In other words, how fast can technology advance? Attempting to predict where technology may take us in future decades, and how quickly, is a fun and challenging undertaking. A lot of the science fiction-y sounding ideas I and others have come up with are exciting, but I doubt we can expect to see progress much more rapid than was seen with the advent of radio, for example. Much as we’d like to think that technological progress is increasing exponentially and new inventions will appear more and more quickly, hoping they will save our ecological “bacon”, and Ray Kurzweil’s ideas notwithstanding (link), I believe it is unlikely to happen like that. While scientific progress will continue, the human limitations around how quickly we can learn, and how quickly we are willing to adopt new ideas and tools, will ensure that our advancement will not be truly exponential, or won’t be for long, and the rate of innovation will inevitably decrease.
The normal rates of absorption and adoption, and general information overload, will steady or slow the implementation of new technology. In the face of overpopulation and resulting problems, technology is very unlikely to “ride in on a white horse” and save the day. The very rate at which new technologies can achieve market penetration will be limited by, if nothing else, the rate at which we can learn about them, and adoption of new ideas doesn’t happen overnight even when the information is readily available. In fact, one of our biggest problems is that we are already deluged with too much information, the information is often contradictory and of highly varying quality, and deciding what to believe is often difficult. Critical thinking skills, needed to assess the information and decide what to take in and what to discard, are essential, but not taught (in American schools, at least). Literacy is a big concern, too, as you can’t absorb information you can’t understand, and about an eighth of the world’s adult population is illiterate.
I believe that what seems like exponential growth to us now is actually a variable rate of change that will decline again until some new technology comes along to increase the rate at which we can disseminate and obtain information. The gating factor will be how much information we can handle as humans, however, and I don’t expect basic human limitations to change radically or rapidly, at least, changes are unlikely to be noticeable within a human lifetime.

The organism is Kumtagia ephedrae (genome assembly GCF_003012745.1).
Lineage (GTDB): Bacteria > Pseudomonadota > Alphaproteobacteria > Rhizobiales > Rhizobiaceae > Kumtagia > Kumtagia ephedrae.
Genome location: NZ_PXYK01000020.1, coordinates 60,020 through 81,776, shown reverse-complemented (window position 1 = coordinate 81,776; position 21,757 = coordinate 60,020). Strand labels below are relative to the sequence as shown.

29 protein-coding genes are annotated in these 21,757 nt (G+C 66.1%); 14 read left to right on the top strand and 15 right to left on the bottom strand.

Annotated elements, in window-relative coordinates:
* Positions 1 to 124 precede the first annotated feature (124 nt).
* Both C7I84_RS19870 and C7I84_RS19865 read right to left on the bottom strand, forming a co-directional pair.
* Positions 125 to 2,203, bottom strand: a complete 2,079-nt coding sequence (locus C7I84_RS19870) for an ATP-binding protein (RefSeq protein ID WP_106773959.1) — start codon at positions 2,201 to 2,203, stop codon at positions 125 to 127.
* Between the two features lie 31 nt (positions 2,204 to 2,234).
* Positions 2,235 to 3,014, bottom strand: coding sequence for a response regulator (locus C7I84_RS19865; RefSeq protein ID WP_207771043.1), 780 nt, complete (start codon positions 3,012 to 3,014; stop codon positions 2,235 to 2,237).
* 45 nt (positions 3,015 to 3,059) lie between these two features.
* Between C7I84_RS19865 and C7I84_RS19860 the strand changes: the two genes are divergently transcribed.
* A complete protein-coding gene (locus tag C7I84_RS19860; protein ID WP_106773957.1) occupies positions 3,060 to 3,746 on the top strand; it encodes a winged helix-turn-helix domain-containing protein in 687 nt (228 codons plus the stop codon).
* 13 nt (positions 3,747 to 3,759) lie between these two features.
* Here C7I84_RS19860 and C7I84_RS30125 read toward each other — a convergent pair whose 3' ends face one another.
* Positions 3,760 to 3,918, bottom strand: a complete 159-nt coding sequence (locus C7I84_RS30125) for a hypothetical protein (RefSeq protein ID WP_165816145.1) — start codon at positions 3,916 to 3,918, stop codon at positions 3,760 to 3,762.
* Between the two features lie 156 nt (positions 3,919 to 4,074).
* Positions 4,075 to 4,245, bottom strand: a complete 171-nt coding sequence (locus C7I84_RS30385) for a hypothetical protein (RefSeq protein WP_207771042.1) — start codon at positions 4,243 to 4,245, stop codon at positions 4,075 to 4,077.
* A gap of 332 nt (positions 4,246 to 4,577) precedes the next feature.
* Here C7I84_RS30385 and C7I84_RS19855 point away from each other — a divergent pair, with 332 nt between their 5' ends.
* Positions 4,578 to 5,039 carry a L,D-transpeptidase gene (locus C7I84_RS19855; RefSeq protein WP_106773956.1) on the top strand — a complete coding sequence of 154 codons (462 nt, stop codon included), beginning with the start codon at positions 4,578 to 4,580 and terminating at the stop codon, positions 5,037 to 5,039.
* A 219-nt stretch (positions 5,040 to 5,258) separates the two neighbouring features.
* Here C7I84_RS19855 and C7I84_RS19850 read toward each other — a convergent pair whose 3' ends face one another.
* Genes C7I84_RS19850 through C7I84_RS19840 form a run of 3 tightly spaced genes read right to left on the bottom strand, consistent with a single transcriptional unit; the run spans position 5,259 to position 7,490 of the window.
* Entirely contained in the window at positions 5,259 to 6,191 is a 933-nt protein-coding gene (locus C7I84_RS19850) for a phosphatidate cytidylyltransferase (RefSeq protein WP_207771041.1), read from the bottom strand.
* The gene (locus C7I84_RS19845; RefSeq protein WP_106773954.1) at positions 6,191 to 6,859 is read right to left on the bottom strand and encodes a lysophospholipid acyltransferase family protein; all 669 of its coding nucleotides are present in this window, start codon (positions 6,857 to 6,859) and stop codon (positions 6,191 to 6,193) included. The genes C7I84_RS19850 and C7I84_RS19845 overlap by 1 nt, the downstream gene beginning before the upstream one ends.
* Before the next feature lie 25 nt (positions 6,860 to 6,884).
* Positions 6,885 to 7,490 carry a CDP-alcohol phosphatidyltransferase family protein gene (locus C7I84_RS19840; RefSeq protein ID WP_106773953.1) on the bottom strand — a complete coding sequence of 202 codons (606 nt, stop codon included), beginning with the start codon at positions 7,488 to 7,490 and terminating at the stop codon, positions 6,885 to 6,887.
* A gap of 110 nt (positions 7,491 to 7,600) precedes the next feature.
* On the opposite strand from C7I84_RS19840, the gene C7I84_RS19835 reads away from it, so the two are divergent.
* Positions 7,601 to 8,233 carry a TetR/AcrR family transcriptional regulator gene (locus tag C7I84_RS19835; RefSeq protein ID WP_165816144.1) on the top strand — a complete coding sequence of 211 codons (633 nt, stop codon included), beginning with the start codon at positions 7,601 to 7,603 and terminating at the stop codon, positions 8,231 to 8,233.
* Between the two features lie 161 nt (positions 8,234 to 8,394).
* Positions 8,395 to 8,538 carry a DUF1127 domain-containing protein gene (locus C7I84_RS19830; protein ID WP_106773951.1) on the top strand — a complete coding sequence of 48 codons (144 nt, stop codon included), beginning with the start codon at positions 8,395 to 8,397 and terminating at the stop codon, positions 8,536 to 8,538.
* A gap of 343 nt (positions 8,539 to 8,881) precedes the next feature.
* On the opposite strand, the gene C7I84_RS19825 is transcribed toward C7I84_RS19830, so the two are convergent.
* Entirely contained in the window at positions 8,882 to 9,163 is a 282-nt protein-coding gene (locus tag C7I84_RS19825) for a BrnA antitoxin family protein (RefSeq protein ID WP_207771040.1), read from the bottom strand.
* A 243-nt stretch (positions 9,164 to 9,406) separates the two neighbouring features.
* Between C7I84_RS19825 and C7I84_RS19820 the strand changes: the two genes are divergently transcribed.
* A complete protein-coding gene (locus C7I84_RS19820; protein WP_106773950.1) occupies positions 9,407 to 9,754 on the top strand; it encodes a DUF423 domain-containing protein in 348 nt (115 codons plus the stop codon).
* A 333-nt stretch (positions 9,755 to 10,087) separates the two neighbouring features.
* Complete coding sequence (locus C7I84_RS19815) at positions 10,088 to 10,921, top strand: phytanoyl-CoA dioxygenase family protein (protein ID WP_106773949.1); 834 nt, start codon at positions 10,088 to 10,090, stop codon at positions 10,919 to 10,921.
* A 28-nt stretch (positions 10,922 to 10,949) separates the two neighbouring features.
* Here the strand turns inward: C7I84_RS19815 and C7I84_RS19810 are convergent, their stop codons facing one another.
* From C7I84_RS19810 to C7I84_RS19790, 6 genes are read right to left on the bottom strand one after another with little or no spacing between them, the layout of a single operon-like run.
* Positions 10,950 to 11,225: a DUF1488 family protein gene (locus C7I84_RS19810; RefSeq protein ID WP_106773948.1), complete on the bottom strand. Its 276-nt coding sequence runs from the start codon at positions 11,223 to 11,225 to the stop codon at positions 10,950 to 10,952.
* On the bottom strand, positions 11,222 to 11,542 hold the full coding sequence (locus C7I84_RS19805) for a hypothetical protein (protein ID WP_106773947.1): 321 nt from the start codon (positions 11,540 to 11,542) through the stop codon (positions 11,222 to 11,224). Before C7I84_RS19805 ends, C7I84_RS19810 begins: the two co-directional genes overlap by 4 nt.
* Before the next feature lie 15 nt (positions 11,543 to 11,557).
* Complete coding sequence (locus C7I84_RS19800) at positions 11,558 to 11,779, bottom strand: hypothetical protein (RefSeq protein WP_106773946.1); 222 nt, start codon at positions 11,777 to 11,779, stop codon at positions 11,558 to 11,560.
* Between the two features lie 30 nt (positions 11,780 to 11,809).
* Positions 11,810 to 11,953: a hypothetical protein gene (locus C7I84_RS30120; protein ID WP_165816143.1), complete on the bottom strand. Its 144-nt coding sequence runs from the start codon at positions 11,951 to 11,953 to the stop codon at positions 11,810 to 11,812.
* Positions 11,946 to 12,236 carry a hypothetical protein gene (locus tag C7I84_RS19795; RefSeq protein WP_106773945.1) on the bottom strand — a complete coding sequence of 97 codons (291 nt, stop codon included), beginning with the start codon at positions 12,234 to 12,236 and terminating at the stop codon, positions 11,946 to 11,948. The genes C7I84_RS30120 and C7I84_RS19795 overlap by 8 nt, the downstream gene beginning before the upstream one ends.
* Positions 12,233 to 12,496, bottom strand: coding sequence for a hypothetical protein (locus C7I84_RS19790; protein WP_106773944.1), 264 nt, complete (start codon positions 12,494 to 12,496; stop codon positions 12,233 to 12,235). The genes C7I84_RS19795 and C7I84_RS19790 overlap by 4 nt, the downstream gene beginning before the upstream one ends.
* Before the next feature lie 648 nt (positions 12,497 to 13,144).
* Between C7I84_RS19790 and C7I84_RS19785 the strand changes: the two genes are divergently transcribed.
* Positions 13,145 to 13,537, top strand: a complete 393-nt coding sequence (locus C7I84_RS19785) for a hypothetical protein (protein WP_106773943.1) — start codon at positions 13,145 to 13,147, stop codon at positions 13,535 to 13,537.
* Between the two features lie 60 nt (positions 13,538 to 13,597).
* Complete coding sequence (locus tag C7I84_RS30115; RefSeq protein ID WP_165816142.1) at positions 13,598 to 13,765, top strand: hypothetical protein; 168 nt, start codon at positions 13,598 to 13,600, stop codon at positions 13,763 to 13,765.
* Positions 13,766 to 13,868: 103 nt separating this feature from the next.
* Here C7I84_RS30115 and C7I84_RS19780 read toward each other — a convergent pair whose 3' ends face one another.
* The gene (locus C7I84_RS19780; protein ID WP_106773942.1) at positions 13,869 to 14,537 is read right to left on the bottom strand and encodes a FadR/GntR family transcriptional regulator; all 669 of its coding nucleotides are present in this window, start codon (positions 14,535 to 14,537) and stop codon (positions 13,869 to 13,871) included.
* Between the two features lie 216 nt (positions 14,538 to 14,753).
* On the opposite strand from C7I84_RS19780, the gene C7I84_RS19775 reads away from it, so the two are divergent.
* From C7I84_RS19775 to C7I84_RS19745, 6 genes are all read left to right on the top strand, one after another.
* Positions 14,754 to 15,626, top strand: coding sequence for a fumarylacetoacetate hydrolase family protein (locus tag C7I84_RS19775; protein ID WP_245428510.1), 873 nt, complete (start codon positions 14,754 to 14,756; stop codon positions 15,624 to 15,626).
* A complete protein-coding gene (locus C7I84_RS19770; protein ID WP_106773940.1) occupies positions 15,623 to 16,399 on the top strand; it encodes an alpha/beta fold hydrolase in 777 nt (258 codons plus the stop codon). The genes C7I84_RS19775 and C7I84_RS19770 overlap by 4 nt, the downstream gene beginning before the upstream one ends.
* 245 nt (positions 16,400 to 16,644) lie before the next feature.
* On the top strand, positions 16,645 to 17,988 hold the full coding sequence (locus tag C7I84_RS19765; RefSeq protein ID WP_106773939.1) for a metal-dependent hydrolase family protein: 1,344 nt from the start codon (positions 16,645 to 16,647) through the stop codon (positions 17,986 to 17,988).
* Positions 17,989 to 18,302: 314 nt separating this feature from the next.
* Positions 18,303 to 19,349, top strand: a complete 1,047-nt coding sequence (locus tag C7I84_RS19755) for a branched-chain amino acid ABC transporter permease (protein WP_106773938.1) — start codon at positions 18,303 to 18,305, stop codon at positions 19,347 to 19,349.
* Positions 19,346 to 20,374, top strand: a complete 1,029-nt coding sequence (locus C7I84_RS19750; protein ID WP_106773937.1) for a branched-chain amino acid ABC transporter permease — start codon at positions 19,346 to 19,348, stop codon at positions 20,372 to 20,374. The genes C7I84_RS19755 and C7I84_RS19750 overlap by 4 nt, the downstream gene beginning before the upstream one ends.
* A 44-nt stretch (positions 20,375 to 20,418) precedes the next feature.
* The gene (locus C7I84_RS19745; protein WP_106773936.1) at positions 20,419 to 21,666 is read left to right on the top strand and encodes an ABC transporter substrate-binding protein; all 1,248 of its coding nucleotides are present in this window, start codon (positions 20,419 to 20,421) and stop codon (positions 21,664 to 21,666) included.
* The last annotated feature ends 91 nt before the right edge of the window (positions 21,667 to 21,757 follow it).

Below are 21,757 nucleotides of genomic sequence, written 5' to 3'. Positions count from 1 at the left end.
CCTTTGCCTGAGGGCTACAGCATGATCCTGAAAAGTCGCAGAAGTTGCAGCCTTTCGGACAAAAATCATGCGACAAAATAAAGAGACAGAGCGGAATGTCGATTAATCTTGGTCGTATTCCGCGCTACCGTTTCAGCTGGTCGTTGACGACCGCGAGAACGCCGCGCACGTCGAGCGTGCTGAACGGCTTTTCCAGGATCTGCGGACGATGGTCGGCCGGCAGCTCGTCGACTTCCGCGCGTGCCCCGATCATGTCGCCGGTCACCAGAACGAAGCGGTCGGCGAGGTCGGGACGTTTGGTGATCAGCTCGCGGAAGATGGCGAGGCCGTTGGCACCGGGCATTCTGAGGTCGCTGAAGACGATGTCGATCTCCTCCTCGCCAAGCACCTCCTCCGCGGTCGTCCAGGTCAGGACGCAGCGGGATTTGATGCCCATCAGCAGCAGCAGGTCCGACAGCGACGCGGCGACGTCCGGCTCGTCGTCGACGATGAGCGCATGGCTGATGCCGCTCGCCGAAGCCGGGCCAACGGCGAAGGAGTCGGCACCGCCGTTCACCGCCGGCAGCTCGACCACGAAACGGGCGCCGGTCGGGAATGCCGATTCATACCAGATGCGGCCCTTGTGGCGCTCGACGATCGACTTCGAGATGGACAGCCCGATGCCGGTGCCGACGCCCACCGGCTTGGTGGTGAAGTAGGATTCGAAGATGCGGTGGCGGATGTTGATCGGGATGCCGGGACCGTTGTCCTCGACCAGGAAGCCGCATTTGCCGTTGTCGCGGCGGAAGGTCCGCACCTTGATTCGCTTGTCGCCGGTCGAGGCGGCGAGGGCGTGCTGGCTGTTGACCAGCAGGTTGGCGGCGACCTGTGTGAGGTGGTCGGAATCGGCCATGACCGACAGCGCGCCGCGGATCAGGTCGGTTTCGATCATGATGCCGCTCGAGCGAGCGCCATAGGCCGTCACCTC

Current electronic media can broadcast new information very quickly, but that’s not the issue. Our current rapid rate of change and technological development is probably in part due to electronic mass media, which can bring a majority of humans information about a new product or idea in a matter of days. Does that mean that the communications implant would have to appear and bring us to a state of equivalent to telepathy to achieve further increases in rate of innovation? Or would such a device bring with it such an overwhelming deluge of information that people wouldn’t be able to use it? Will a communications implant bring risks of instant propaganda, mind control by political and economic powers, computer virus equivalents that work in the human brain, or even a condition where the humans equipped with the device become a community mind? That sounds like a science fiction scenario if ever there was one, and certainly represents an extreme. I expect that a community mind might not support the differences necessary for people to be truly creative, and think it unlikely to occur under any circumstances, simply because people would not be able to tolerate it. The truth is probably in the middle somewhere, as usual.